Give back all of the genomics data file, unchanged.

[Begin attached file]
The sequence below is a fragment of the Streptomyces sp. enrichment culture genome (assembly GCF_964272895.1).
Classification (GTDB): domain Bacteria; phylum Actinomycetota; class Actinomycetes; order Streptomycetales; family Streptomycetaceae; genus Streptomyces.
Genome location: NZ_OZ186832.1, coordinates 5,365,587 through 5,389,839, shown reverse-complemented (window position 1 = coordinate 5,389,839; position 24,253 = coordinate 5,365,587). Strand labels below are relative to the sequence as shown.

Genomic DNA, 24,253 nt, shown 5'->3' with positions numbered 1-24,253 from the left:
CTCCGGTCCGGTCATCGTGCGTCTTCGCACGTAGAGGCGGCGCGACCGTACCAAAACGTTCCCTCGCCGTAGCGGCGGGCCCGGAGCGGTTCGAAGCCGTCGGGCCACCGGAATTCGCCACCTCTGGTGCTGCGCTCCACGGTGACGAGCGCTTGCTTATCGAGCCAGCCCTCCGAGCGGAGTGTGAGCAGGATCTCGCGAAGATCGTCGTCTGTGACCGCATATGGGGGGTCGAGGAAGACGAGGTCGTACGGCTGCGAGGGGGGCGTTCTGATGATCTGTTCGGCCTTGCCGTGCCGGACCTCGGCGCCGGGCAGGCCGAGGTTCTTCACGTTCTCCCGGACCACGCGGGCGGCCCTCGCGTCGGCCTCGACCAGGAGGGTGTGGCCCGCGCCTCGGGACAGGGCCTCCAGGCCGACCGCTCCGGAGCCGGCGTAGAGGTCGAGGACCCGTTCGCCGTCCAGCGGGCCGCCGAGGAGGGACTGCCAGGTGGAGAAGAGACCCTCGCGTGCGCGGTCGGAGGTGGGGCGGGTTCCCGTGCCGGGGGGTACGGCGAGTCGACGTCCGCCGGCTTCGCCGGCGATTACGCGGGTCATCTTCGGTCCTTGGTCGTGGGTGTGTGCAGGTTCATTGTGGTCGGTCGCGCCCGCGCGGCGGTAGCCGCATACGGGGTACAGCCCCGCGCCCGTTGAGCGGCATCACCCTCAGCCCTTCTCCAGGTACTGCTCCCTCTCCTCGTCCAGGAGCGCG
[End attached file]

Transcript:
The sequence below is a fragment of the Streptomyces sp. enrichment culture genome (assembly GCF_964272895.1).
Classification (GTDB): domain Bacteria; phylum Actinomycetota; class Actinomycetes; order Streptomycetales; family Streptomycetaceae; genus Streptomyces.
Genome location: NZ_OZ186832.1, coordinates 5,365,587 through 5,389,839, shown reverse-complemented (window position 1 = coordinate 5,389,839; position 24,253 = coordinate 5,365,587). Strand labels below are relative to the sequence as shown.

Genomic DNA, 24,253 nt, shown 5'->3' with positions numbered 1-24,253 from the left:
CTCCGGTCCGGTCATCGTGCGTCTTCGCACGTAGAGGCGGCGCGACCGTACCAAAACGTTCCCTCGCCGTAGCGGCGGGCCCGGAGCGGTTCGAAGCCGTCGGGCCACCGGAATTCGCCACCTCTGGTGCTGCGCTCCACGGTGACGAGCGCTTGCTTATCGAGCCAGCCCTCCGAGCGGAGTGTGAGCAGGATCTCGCGAAGATCGTCGTCTGTGACCGCATATGGGGGGTCGAGGAAGACGAGGTCGTACGGCTGCGAGGGGGGCGTTCTGATGATCTGTTCGGCCTTGCCGTGCCGGACCTCGGCGCCGGGCAGGCCGAGGTTCTTCACGTTCTCCCGGACCACGCGGGCGGCCCTCGCGTCGGCCTCGACCAGGAGGGTGTGGCCCGCGCCTCGGGACAGGGCCTCCAGGCCGACCGCTCCGGAGCCGGCGTAGAGGTCGAGGACCCGTTCGCCGTCCAGCGGGCCGCCGAGGAGGGACTGCCAGGTGGAGAAGAGACCCTCGCGTGCGCGGTCGGAGGTGGGGCGGGTTCCCGTGCCGGGGGGTACGGCGAGTCGACGTCCGCCGGCTTCGCCGGCGATTACGCGGGTCATCTTCGGTCCTTGGTCGTGGGTGTGTGCAGGTTCATTGTGGTCGGTCGCGCCCGCGCGGCGGTAGCCGCATACGGGGTACAGCCCCGCGCCCGTTGAGCGGCATCACCCTCAGCCCTTCTCCAGGTACTGCTCCCTCTCCTCGTCCAGGAGCGCG